Refrigerating honey bees to fight mites, colony collapse

The black bump on this honey bee's back is a varroa mite. Mites weaken bees’ immune systems, transmit viruses, and siphon off nutrients. Photo by Scott Bauer, USDA Agricultural Research Service.
The black bump on this honey bee's back is a varroa mite. Mites weaken bees’ immune systems, transmit viruses, and siphon off nutrients. Photo by Scott Bauer, USDA Agricultural Research Service.

By Scott Weybright, College of Agricultural, Human and Natural Resource Sciences

PULLMAN, Wash. – Saving honey bees is easier when varroa mite infestation is reduced. WSU researchers are hoping mid-season hibernation can help in the fight against the mighty mites.

Varroa mites are pests that weaken bees’ immune systems, transmit viruses and siphon off nutrients. They’re a huge factor in colony collapse around the country.

“Most treatments only kill varroa on adult bees, and are generally only effective for three days,” said Brandon Hopkins, assistant professor of entomology and manager of the WSU bee program. “But a lot of mites live in the brood, which are under a wax cap that treatments can’t touch. Those bees hatch out and are already afflicted.”

Currently, treating for mites requires three treatments over a 21-day period to make sure you treat all the new bees that come out infested with mites.

These treatments are difficult and expensive because beekeepers must treat all their colonies on a specific schedule. It’s very labor intensive to treat thousands of colonies by hand three times at precise timing cycles, Hopkins said.

Cold storage

Bees don’t truly hibernate, but they do change their behavior in winter. Queens stop laying eggs, so no new ‘brood’ is created at that time.

Last August, WSU researchers put 200 honey bee colonies into refrigerated storage. This is a time when bees are still active, but have finished making honey for the season, and there are no crops that require pollination. It’s also when beekeepers normally do a round of mite treatments.

By placing colonies in refrigerators, the queen stops laying new eggs, which stops the production of brood. When the bees come out of refrigeration, there is no ‘capped brood’.

At that point, Hopkins and his team apply a varroa treatment on the adult bees.

The initial results were overwhelmingly positive. Researchers found an average of five mites per 100 bees on the control colonies (not refrigerated) one month after the normal three-cycle mite treatment.

The refrigerated colonies had an average of 0.2 mites per 100 bees one month after the single mite treatment.

“That’s a significant decrease,” Hopkins said. “Refrigeration is expensive, so we need to do more work to prove the cost is worth it for beekeepers, but we’re really excited so far.”

Additionally, the infestation levels varied tremendously from colony to colony in the control samples. That’s because of the difficulty in treating colonies consistently over three cycles. The colonies that had the refrigeration treatment had consistent mite numbers with little variation.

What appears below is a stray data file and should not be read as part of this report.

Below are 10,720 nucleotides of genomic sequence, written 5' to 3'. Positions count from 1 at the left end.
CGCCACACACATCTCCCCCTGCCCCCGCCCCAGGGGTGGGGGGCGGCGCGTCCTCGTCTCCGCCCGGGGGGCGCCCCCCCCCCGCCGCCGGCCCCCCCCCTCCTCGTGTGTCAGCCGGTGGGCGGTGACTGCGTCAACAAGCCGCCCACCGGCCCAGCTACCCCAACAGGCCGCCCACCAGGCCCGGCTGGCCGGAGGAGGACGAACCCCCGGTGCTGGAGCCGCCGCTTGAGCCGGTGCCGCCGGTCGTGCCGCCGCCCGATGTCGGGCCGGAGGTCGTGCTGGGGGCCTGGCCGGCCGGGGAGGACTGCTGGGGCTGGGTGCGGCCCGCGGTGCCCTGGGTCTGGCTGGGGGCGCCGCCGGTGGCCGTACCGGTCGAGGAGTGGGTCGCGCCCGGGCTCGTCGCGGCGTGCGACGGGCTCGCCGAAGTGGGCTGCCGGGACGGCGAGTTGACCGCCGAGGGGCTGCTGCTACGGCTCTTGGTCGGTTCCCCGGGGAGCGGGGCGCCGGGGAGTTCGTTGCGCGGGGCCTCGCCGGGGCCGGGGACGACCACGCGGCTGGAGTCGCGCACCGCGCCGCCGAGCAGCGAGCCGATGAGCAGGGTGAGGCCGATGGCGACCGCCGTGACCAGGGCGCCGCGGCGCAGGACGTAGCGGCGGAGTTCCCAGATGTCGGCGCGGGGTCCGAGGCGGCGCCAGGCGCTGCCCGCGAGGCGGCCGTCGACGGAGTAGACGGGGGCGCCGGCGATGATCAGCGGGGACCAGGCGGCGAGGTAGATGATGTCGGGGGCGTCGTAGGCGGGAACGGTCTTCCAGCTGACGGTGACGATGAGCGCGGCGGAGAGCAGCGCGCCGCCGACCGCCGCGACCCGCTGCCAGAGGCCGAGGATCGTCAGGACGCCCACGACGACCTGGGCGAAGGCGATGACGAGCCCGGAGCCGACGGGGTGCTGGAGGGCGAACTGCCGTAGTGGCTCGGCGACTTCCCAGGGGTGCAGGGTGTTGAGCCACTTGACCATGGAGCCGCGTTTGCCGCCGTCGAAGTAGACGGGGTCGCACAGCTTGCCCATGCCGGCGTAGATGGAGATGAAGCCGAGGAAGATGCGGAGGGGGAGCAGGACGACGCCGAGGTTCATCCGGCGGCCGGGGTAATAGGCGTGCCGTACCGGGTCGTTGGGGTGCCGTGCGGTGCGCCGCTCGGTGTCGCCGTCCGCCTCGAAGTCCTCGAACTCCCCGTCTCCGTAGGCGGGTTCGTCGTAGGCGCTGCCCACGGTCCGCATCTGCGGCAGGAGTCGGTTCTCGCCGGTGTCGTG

Doubling down

Brandon Hopkins, WSU assistant professor of entomology
Brandon Hopkins in his bee lab.

After hearing about this research, a few beekeepers approached the WSU scientists about doing a similar round of refrigeration in the early spring. Most commercial beekeepers in the U.S. take their colonies to California for almond pollination in February and March. But there’s a time gap between the end of the almond pollination season and the start of pollination season in the northwest.

“Beekeepers generally have two periods of time for mite treatments, before the bees make honey and after,” Hopkins said.

Once bees have mites, the infestation increases during the pollination and honey production months.

“But if they can start with low mite numbers, the bees are healthier during the honey production period,” Hopkins said. “A lot of varroa damage comes while the bees are making honey.”

Calculated risk with 100 colonies

This spring, Belliston Bros., a commercial Idaho beekeeper, donated 100 honey bee colonies to do a refrigeration study just like the one done in August last year.

“It’s a big risk for them,” Hopkins said. “But if it works, beekeepers would have significantly better varroa control while using fewer chemicals. And they’ll have better colony survival during the following pollinating season. It’s a win all-around.”

Nobody really knows how bees will react to being put back into their winter mode in what is normally the middle of their active season, he said. But that’s what science is all about. And if this works, it could be a major and environmentally sound victory in the great varroa mite battle that beekeepers have been waging for decades.

“We’re hopeful,” Hopkins said. “We won’t have results back for several months, but we’re excited we may have a way to help beekeepers keep their colonies strong and stable.”



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